By Joe Carrel, Buffalo Exchange Tempe
I feel about pinball machines the way I do about drive-in movie theaters – yes, there may be far less of them than there used to be, but I sure hope they don’t disappear. I mean, it’s not like either has been rendered obsolete. Video games offer a similar diversion as pinball, but lack that visceral feeling of knocking an actual ball around inside an actual, physical, space. And drive-ins strike that happy medium between the relaxing space of the home theater and the group experience of the multiplex. So while my nostalgic side loves both, I can’t exactly afford to buy a drive-in.
A pinball machine on the other hand…
Three quarters of an inch. That was the difference. In my years of hitting up thrift stores I’ve never run across an actual, full size, pinball machine – so when I saw the “Lady Luck” on my way out of Tucson, I knew it would be coming home with me. The only problem: after taking the legs off, it still was a smidgen too large for my trusty old Volvo station wagon – three quarters of an inch to be exact.
Fortunately, my ever-obliging parents came through, and a couple hours later the machine and its new owner were riding back to Tempe in the bed of a borrowed truck. And after a hernia-inducing 3-man heft into my apartment, the Lady was finally home. And, ya know… broken.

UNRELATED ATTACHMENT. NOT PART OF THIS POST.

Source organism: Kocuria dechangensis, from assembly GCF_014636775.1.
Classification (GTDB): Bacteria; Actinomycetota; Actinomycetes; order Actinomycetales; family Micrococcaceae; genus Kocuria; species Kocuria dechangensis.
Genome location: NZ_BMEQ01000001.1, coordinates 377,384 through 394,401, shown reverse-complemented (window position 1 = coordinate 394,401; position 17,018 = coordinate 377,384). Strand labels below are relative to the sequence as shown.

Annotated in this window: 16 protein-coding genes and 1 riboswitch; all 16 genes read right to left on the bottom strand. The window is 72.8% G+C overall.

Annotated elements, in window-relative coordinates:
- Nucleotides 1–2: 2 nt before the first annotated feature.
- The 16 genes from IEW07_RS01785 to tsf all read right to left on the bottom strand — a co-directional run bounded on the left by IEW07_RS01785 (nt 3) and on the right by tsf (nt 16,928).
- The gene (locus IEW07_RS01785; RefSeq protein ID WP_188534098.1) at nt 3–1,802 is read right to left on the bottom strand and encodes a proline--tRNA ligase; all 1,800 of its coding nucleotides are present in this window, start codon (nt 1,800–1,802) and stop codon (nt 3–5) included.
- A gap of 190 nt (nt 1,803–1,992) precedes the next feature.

Did I forget to mention that the game was all kinds of beat up? Probably – my joy of discovery often clouds little details like that. The wood and glass told a woeful tale of abandonment, of prolonged exposure to the elements. I began to realize why it found its way into thriftdom. So, yes, I have a pinball machine, but it is tattered, non-functional, and currently in my kitchen.
Ah, but like all good Buffalo customers, I’m one for reusing – so that’s what I went about doing with ‘ol Lady Luck. With the assistance of a mechanically-inclined friend, I went about saving our 47 year old patient. Just replaced the power cord’s plug, drilled open the lock (keys were, of course, inside the machine), replaced some rubber rings and a solenoid coil (“Hey, no more burning smell!”) and it was as good as new.
Well, almost new. I don’t have the money (or patience) for a full restoration, but that’s just fine with me. I prefer things a little worn in, items that proudly wear their age. Anyway, now the game plays great and I’m glad I made the effort. Consider my nostalgic itch scratched.
Until I can afford to buy that drive-in.